Partner separation anxiety

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Robert Maurer

Partner separation anxiety

Some people cannot stay away from their partner even for a day. The level of attachment is so intense and distorted that in the event of a breakup the effects could be emotionally devastating. Let's analyze the situation.

Written and verified by the psychologist GetPersonalGrowth.

Last update: 15 November 2022

Any love breakup hurts, to a greater or lesser extent. In some cases, the end of a relationship can even be experienced in a pathological way. This is what happens to people who have based their relationship on one absolute emotional dependence and suffering from a problem known as separation anxiety from the partner.

Until recently, separation anxiety was relegated to the childhood world to describe those children who experience severe pain when they are away from their parents. Going to school, seeing parents go to work or even sleeping generate extreme levels of anxiety and distress and this is often a direct consequence of an educational model based on overprotection.

Despite this, this fear, this desperation that comes from seeing oneself far from the reference figures can extend well beyond childhood and adolescence. There are, in fact, many adults who live the same distress devastating when they see that their love relationship is about to end.

Excessive anxiety, fears, psychosomatic symptoms, insomnia, constant worry… They were very vulnerable states that require a particular psychological approach. Let's see in detail what it is.

Partner separation anxiety: symptoms, origin, strategies

When you love your partner, even being away from him for a few days hurts. However, there are those who experience this feeling in a more intense and even traumatic way.

Evolutionary psychologists affirm that the couple bond today has assumed the same importance as that established between parents and children. In fact, it provides for the activity of the same neurochemicals: oxytocin, vasopressin, dopamine.

Lisa Diamond, a social psychologist at the University of Utah, tells us in a research study that there are many similarities between parent-child relationships and couple relationships. We need the closeness of the person we love; we listen to her, we take care of her, we care for her and for her well-being. Sometimes, however, this attachment is unhealthy and becomes so obsessive that it creates harmful dynamics.

These are scenarios dominated by separation anxiety from the partner, favored above all by a brain that processes this experience as a threat, as traumatic. The release of cortisol is immense and with it emerges a very wide range of physical and psychological symptoms.

Partner separation anxiety, what exactly is it?

It is common to experience anxiety, but when this state lasts over time and is accompanied by specific characteristics, it is a separation anxiety disorder.

This condition falls into the group of anxiety disorders in the Diagnostic and Statistical Manual of Mental Disorders (DSM-V). It manifests itself with the following symptoms:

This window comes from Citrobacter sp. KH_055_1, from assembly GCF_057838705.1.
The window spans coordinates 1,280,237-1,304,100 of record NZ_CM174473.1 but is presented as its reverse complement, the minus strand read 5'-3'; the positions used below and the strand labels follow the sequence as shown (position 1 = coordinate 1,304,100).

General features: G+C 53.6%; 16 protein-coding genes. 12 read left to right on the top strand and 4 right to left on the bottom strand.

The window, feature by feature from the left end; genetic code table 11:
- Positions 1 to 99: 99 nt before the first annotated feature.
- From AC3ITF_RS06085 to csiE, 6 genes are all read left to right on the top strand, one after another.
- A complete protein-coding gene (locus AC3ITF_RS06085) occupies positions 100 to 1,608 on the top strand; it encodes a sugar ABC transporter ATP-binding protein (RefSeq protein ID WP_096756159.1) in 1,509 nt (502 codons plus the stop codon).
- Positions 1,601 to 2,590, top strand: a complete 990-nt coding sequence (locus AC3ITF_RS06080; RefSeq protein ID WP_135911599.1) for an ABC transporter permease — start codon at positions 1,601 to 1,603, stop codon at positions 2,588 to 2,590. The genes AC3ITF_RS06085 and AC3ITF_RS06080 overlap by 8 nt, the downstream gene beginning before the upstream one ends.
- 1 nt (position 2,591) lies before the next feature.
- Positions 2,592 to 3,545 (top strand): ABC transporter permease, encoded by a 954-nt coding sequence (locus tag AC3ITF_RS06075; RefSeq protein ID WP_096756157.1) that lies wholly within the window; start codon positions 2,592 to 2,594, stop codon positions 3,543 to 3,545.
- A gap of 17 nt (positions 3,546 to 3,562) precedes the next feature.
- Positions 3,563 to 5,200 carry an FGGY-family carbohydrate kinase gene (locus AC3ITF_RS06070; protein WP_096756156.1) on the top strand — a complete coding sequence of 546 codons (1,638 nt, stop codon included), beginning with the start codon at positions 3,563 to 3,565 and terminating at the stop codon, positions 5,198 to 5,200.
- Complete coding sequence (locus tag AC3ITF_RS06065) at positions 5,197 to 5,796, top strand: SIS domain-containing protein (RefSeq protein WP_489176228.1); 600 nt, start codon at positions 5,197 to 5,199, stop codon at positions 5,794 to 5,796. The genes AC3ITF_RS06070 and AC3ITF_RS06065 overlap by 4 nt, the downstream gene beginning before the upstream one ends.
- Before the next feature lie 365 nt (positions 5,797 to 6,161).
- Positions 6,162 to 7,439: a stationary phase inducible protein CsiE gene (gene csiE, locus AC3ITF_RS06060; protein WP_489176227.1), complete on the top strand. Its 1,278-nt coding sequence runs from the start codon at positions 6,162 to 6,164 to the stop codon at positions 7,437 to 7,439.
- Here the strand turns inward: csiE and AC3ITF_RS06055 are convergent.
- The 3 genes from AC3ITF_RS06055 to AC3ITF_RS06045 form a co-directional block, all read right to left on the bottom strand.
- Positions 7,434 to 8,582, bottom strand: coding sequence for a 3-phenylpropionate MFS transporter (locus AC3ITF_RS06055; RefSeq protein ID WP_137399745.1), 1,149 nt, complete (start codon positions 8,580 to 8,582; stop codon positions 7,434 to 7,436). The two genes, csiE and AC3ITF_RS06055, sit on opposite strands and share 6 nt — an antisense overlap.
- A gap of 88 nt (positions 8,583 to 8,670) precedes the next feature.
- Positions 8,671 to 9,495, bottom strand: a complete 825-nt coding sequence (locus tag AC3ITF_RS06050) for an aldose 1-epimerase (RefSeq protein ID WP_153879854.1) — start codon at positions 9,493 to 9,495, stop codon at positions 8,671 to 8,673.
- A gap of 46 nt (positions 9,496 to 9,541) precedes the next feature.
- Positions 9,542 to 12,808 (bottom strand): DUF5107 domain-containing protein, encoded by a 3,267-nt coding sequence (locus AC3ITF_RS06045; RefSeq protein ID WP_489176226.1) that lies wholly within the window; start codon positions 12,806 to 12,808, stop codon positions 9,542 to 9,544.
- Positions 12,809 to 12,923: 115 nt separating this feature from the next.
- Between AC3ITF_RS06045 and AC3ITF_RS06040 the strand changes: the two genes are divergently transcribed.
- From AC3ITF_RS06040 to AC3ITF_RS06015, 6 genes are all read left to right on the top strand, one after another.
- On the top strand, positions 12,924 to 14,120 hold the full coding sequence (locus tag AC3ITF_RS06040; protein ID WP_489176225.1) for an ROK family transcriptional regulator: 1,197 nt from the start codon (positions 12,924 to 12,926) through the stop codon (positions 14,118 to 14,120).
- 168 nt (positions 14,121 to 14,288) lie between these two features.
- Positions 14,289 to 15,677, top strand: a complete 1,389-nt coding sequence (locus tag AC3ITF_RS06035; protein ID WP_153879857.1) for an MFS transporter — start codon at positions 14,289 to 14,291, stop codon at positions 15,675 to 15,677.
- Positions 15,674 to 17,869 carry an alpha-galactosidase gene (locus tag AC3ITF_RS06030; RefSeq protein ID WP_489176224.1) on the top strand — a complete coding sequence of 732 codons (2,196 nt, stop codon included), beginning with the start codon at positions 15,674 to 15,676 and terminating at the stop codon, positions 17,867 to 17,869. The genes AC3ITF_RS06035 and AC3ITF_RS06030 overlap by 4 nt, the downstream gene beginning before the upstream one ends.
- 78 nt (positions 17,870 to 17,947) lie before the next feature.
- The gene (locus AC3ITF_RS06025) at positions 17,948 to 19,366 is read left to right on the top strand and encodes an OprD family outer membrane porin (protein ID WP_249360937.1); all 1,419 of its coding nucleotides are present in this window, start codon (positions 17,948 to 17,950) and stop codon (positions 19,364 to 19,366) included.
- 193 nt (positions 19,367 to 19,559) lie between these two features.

• Strong anxiety and stress.
  • Repeated attempts to recover contact and relationship.
  • The end of the relationship is not accepted.
  • Immense suffering and inability to mourn caused by the end of the relationship.
  • Sleep disorders.
  • Inability to lead daily life normally, to the point of not going to work.
  • Eating disorders (excessive ingestion of food or loss of appetite).
  • Psychosomatic diseases: gastric disorders, stomach pain, headache, etc.

What is the cause?

The reactions at the end of a relationship can be disparate. There are those who face it better and those who take a little longer to overcome it; in the end, a small part remains attached to a pathological and exhausting condition.

This is the case for people who suffer from separation anxiety from partners, men and women alike they tend to have very specific featuresThese are:

  • Dependent personality. These people base the report on a excessive and excessive attachment to the partner. In the most extreme cases we speak of a dependent personality disorder, a behavior defined by the excessive need for protection.
  • Borderline Disorder. In these cases the person fears of being abandoned and this pathological fear causes problems and disagreements. The breakup is experienced in a particularly traumatic way.
  • People who have developed a morbid attachment to their parents since childhood. The parent-child bond is defined by restlessness, insecurity, need for possession and codependency, which will be reflected in the sentimental relationship.

How to intervene on separation anxiety from the partner?

The therapeutic approach for managing partner separation anxiety varies from case to case. The situation changes if the person has an attachment problem or borderline personality disorder. In most cases, however, Cognitive-behavioral therapy is useful for several reasons:

  • It helps the individual to acquire management skills to tame anxiety.
  • It favors the management of bereavement due to the breakup.
  • The person is trained in the acquisition of emotional, relational and self-esteem skills.
  • We work on different aspects to avoid building any bond on emotional dependence.

Even if the end of a relationship is never easy, it is not advisable to react in an extreme way. Taking a passive attitude and letting sadness and the rearview mirror with a view of memories devour us is the worst choice. We do not hesitate to ask for the help of an expert.

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